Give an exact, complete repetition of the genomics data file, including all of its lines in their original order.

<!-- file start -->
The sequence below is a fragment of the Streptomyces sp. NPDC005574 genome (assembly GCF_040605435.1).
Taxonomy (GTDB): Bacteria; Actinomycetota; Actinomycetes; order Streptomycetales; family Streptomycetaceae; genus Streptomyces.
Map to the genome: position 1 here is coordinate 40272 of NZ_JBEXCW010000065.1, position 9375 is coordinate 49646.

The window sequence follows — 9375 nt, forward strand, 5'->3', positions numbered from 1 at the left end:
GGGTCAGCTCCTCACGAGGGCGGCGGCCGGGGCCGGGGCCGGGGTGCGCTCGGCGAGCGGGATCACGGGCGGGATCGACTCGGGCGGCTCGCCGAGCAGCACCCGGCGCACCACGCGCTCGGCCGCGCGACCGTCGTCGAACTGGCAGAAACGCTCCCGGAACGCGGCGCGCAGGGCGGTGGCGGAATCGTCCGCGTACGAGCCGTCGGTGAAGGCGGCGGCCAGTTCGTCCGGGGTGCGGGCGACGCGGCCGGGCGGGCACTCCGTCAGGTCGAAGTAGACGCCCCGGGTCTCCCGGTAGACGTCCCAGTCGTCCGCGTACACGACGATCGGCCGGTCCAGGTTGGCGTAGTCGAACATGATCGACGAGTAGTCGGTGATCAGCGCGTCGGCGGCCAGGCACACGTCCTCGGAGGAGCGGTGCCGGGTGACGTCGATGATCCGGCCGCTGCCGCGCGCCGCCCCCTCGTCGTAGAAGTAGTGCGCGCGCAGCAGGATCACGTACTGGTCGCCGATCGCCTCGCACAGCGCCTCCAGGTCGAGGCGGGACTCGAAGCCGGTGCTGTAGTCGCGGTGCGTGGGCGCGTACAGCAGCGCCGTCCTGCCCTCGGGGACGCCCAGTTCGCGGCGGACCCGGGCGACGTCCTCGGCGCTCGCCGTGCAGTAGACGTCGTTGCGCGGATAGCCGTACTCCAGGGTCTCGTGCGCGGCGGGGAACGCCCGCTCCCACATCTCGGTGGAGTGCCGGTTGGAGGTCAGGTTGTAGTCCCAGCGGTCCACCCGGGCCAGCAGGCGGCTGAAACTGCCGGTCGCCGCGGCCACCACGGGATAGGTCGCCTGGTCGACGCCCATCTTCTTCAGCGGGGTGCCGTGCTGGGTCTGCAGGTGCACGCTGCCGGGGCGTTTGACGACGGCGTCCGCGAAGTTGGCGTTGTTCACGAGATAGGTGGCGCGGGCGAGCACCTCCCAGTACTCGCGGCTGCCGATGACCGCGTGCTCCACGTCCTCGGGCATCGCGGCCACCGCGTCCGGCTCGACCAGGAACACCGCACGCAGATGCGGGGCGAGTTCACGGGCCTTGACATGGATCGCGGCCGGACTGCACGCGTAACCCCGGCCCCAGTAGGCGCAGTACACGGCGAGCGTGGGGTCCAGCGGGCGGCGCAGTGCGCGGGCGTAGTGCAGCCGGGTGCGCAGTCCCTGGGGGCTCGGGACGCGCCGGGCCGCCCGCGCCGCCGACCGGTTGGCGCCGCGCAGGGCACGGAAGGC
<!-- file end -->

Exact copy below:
The sequence below is a fragment of the Streptomyces sp. NPDC005574 genome (assembly GCF_040605435.1).
Taxonomy (GTDB): Bacteria; Actinomycetota; Actinomycetes; order Streptomycetales; family Streptomycetaceae; genus Streptomyces.
Map to the genome: position 1 here is coordinate 40272 of NZ_JBEXCW010000065.1, position 9375 is coordinate 49646.

The window sequence follows — 9375 nt, forward strand, 5'->3', positions numbered from 1 at the left end:
GGGTCAGCTCCTCACGAGGGCGGCGGCCGGGGCCGGGGCCGGGGTGCGCTCGGCGAGCGGGATCACGGGCGGGATCGACTCGGGCGGCTCGCCGAGCAGCACCCGGCGCACCACGCGCTCGGCCGCGCGACCGTCGTCGAACTGGCAGAAACGCTCCCGGAACGCGGCGCGCAGGGCGGTGGCGGAATCGTCCGCGTACGAGCCGTCGGTGAAGGCGGCGGCCAGTTCGTCCGGGGTGCGGGCGACGCGGCCGGGCGGGCACTCCGTCAGGTCGAAGTAGACGCCCCGGGTCTCCCGGTAGACGTCCCAGTCGTCCGCGTACACGACGATCGGCCGGTCCAGGTTGGCGTAGTCGAACATGATCGACGAGTAGTCGGTGATCAGCGCGTCGGCGGCCAGGCACACGTCCTCGGAGGAGCGGTGCCGGGTGACGTCGATGATCCGGCCGCTGCCGCGCGCCGCCCCCTCGTCGTAGAAGTAGTGCGCGCGCAGCAGGATCACGTACTGGTCGCCGATCGCCTCGCACAGCGCCTCCAGGTCGAGGCGGGACTCGAAGCCGGTGCTGTAGTCGCGGTGCGTGGGCGCGTACAGCAGCGCCGTCCTGCCCTCGGGGACGCCCAGTTCGCGGCGGACCCGGGCGACGTCCTCGGCGCTCGCCGTGCAGTAGACGTCGTTGCGCGGATAGCCGTACTCCAGGGTCTCGTGCGCGGCGGGGAACGCCCGCTCCCACATCTCGGTGGAGTGCCGGTTGGAGGTCAGGTTGTAGTCCCAGCGGTCCACCCGGGCCAGCAGGCGGCTGAAACTGCCGGTCGCCGCGGCCACCACGGGATAGGTCGCCTGGTCGACGCCCATCTTCTTCAGCGGGGTGCCGTGCTGGGTCTGCAGGTGCACGCTGCCGGGGCGTTTGACGACGGCGTCCGCGAAGTTGGCGTTGTTCACGAGATAGGTGGCGCGGGCGAGCACCTCCCAGTACTCGCGGCTGCCGATGACCGCGTGCTCCACGTCCTCGGGCATCGCGGCCACCGCGTCCGGCTCGACCAGGAACACCGCACGCAGATGCGGGGCGAGTTCACGGGCCTTGACATGGATCGCGGCCGGACTGCACGCGTAACCCCGGCCCCAGTAGGCGCAGTACACGGCGAGCGTGGGGTCCAGCGGGCGGCGCAGTGCGCGGGCGTAGTGCAGCCGGGTGCGCAGTCCCTGGGGGCTCGGGACGCGCCGGGCCGCCCGCGCCGCCGACCGGTTGGCGCCGCGCAGGGCACGGAAGGC